The Impact of a Fed Interest Rate Hike

After its meeting in June 2018, the Federal Reserve decided to hike its federal funds rate target range by a quarter point to 1.75%-2.00%.

When interest rates increase, there are real-world effects on the ways that consumers and businesses can access credit to make necessary purchases and plan their finances. This article explores how consumers will pay more for the capital required to make purchases and why businesses will face higher costs tied to expanding their operations and funding payrolls when the Federal Reserve increases the target rate. However, the preceding entities are not the only ones that suffer due to higher costs, as this article explains.

The following provides a breakdown of what consumers and businesses can expect as a result of the Federal Reserve’s recent interest rate increase.

Things that Traditionally Increase when the Fed Increases Interest Rates

The recent rise in the Fed funds rate will likely cause a ripple effect on the borrowing costs for consumers and businesses that want to access credit based on the U.S. dollar. That has an impact across numerous credit categories, including the following:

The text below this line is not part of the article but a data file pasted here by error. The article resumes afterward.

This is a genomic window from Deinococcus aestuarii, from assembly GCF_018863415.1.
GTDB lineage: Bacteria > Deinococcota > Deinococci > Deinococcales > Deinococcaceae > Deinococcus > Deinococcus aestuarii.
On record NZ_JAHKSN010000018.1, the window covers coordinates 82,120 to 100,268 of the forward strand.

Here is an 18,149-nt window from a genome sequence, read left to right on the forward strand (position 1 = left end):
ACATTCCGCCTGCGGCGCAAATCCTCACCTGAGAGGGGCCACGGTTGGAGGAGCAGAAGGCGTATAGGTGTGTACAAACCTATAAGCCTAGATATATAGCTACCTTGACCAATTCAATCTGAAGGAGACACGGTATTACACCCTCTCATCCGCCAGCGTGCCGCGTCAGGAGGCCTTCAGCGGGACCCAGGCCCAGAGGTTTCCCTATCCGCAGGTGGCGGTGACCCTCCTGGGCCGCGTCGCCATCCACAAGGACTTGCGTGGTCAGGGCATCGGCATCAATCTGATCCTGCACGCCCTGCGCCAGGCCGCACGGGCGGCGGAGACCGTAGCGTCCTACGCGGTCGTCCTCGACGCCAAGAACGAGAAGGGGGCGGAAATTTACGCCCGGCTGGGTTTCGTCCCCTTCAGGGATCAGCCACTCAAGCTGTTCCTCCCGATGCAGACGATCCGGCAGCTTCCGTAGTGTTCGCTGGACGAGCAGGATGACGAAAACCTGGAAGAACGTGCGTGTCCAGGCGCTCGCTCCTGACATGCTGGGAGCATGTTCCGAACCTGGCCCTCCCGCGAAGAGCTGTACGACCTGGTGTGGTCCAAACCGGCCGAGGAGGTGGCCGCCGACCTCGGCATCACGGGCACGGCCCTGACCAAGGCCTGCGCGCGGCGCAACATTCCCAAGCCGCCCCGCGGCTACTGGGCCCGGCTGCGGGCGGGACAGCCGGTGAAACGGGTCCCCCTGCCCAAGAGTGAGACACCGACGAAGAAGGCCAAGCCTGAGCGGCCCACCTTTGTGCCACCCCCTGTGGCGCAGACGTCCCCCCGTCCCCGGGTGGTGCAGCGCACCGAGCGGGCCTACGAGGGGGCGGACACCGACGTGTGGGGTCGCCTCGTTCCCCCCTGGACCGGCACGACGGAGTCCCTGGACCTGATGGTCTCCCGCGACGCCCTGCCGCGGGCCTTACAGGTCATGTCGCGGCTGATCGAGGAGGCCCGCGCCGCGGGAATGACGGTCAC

The Prime Rate

A hike in the Feds rate immediately fueled a jump in the prime rate, which represents the credit rate that banks extend to their most credit-worthy customers. This rate is the one on which other forms of consumer credit are based, as a higher prime rate means that banks will increase fixed, and variable-rate borrowing costs when assessing risk on less credit-worthy companies and consumers.

Credit Card Rates

Working off the prime rate, banks will determine how credit-worthy other individuals are based on their risk profile. Rates will be affected for credit cards and other loans as both require extensive risk-profiling of consumers seeking credit to make purchases. Short-term borrowing will have higher rates than those considered long-term.

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